Hold Me Like You’ll Never Let Me Go




There was no one else in the bar except for Max, my dad and me. John Denver was breaking my heart singing about leaving on a jet plane. The way his voice rose when he sang about leaving and not knowing when he’d be back again. That last kiss. First it was the kiss but as I got older it was the smile.

I was 6 years old and sitting at the bar in Max’s Village Inn and couldn’t wait for the day my feet finally touched the floor. Growing up is all about the up. It was 9 am on a Monday, Tuesday, Wednesday, etc., you get the idea. I was finishing my breakfast of Swanson grilled cheese and a side of Planter’s peanuts with a glass of Coca-Cola. I had put the sandwich in the toaster oven, pulled the coke, and grabbed the peanuts all by myself. Told Max, put it on my tab, OK, Mutt, he said. Big spender.

A growing boy like me needed his energy to play pool and electronic shuffle board against his old man and now there was this thing called Pong. Christ, we were like the fucking marines getting more shit done before 9 am or whatever the hell time it was the marines got shit done. My dad was in the army back in Korea. That’s where he fucked up his leg though he never really said how. He told me about shooting empty beer cans on a frozen lake with his buddy from California, about how much he liked eating soba noodles from the street vendors in Tokyo (so much he made up a song “Soba Soba so vely vely good to me”) and about a party for all these newly released ex-Red Chinese POW’s including his older brother and how the poor bastards hadn’t any pussy or booze in years and went so fucking nuts at the sight of the geishas they started fighting and throwing shit around that the MP’s closed it down in fifteen minutes.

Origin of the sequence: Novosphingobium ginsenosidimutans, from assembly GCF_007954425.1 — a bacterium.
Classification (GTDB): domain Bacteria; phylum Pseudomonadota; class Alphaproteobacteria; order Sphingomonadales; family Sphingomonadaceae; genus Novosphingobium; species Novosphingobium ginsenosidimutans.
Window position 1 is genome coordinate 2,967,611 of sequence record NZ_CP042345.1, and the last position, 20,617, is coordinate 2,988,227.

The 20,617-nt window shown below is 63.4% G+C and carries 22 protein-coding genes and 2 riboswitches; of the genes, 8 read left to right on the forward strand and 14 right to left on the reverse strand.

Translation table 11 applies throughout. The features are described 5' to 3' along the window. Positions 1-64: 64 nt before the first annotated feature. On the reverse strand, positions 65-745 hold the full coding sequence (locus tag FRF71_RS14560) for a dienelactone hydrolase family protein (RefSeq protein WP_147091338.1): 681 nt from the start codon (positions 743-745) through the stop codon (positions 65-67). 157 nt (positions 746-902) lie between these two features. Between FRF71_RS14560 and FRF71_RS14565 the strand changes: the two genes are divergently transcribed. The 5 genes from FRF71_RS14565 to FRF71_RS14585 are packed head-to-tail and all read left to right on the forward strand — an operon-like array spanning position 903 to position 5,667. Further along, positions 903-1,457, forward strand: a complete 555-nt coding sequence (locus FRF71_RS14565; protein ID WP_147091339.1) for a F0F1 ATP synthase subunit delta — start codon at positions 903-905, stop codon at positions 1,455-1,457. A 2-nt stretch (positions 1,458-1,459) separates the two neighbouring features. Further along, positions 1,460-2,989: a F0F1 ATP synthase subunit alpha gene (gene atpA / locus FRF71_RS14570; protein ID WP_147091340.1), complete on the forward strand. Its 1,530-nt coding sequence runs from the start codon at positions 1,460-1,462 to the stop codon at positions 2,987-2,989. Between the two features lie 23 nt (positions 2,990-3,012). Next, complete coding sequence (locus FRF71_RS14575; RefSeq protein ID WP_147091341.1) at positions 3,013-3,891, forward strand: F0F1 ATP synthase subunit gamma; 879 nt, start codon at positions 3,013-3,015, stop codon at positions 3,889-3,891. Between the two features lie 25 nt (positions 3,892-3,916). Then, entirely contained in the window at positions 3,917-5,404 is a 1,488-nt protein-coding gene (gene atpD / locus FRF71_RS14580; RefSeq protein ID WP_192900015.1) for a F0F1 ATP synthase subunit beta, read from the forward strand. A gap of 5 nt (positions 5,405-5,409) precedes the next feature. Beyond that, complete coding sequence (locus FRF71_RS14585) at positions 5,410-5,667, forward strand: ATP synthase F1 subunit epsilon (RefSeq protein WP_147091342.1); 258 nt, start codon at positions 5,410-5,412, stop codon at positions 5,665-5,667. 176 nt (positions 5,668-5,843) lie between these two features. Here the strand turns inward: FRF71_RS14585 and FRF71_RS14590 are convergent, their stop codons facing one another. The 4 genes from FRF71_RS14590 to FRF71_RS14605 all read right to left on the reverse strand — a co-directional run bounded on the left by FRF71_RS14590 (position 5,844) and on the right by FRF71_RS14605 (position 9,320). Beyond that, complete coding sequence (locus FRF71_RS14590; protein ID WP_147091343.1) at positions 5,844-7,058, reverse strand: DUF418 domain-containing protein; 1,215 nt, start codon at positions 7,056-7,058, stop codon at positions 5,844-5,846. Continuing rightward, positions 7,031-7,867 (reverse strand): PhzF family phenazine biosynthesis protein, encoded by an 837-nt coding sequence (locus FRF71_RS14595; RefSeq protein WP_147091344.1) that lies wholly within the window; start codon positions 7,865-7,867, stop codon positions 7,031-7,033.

He always said the jarheads were all fucking gung-ho nutjobs, the Air Force guys sat around all day and the navy guys were just plain pussies. Since we shuttled between Max’s and the VFW most every adult I knew was a veteran.

I asked Max, Did you serve?

Coast Guard, he said.

Jewish Navy, my dad added with a laugh knocking back a shot of Crown Royal, Not one Jap sub got within 3,000 miles of Philadelphia with Max on watch. Then he went off to take a piss.

Not anything against your dad but Jewish Navy, meh, look at me, I got all my limbs, brains and don’t walk with a limp. If you got a go, go there.

Fuck that I thought to myself, I’m going to play second base for the Phillies.

I looked at my dad’s drinks, his cigarettes, some nickels and dimes, the lighter from Atlantic City with an embossed dollar sign on it that never worked well but he kept using because I got it for him. The only times he had been on an airplane was when they shipped him home and he got waylaid at a psych ward in Hawaii and then flown back to PA. He was on a stretcher or in a wheelchair most of the time so he couldn’t even go outside in Hawaii. It wasn’t even a state then he used to say.